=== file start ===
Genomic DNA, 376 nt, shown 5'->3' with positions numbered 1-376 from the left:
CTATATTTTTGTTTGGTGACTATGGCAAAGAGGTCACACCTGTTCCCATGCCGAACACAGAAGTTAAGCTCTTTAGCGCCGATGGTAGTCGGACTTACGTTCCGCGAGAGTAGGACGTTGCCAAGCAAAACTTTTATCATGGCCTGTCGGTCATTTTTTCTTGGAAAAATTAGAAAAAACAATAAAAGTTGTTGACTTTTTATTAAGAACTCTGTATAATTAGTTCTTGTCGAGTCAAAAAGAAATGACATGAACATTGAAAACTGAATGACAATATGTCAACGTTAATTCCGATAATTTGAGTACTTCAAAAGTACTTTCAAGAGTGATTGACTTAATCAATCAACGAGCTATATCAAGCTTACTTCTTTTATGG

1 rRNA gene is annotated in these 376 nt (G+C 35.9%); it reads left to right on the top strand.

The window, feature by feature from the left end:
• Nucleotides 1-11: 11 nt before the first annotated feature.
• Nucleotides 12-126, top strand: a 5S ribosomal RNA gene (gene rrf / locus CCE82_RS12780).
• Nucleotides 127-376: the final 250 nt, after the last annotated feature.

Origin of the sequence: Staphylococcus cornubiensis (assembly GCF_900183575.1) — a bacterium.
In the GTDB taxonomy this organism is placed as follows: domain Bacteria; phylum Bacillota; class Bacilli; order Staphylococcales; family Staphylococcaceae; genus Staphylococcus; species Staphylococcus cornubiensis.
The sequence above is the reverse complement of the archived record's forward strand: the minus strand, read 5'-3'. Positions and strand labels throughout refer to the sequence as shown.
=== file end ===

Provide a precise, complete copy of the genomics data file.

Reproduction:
Genomic DNA, 376 nt, shown 5'->3' with positions numbered 1-376 from the left:
CTATATTTTTGTTTGGTGACTATGGCAAAGAGGTCACACCTGTTCCCATGCCGAACACAGAAGTTAAGCTCTTTAGCGCCGATGGTAGTCGGACTTACGTTCCGCGAGAGTAGGACGTTGCCAAGCAAAACTTTTATCATGGCCTGTCGGTCATTTTTTCTTGGAAAAATTAGAAAAAACAATAAAAGTTGTTGACTTTTTATTAAGAACTCTGTATAATTAGTTCTTGTCGAGTCAAAAAGAAATGACATGAACATTGAAAACTGAATGACAATATGTCAACGTTAATTCCGATAATTTGAGTACTTCAAAAGTACTTTCAAGAGTGATTGACTTAATCAATCAACGAGCTATATCAAGCTTACTTCTTTTATGG

1 rRNA gene is annotated in these 376 nt (G+C 35.9%); it reads left to right on the top strand.

The window, feature by feature from the left end:
• Nucleotides 1-11: 11 nt before the first annotated feature.
• Nucleotides 12-126, top strand: a 5S ribosomal RNA gene (gene rrf / locus CCE82_RS12780).
• Nucleotides 127-376: the final 250 nt, after the last annotated feature.

Origin of the sequence: Staphylococcus cornubiensis (assembly GCF_900183575.1) — a bacterium.
In the GTDB taxonomy this organism is placed as follows: domain Bacteria; phylum Bacillota; class Bacilli; order Staphylococcales; family Staphylococcaceae; genus Staphylococcus; species Staphylococcus cornubiensis.
The sequence above is the reverse complement of the archived record's forward strand: the minus strand, read 5'-3'. Positions and strand labels throughout refer to the sequence as shown.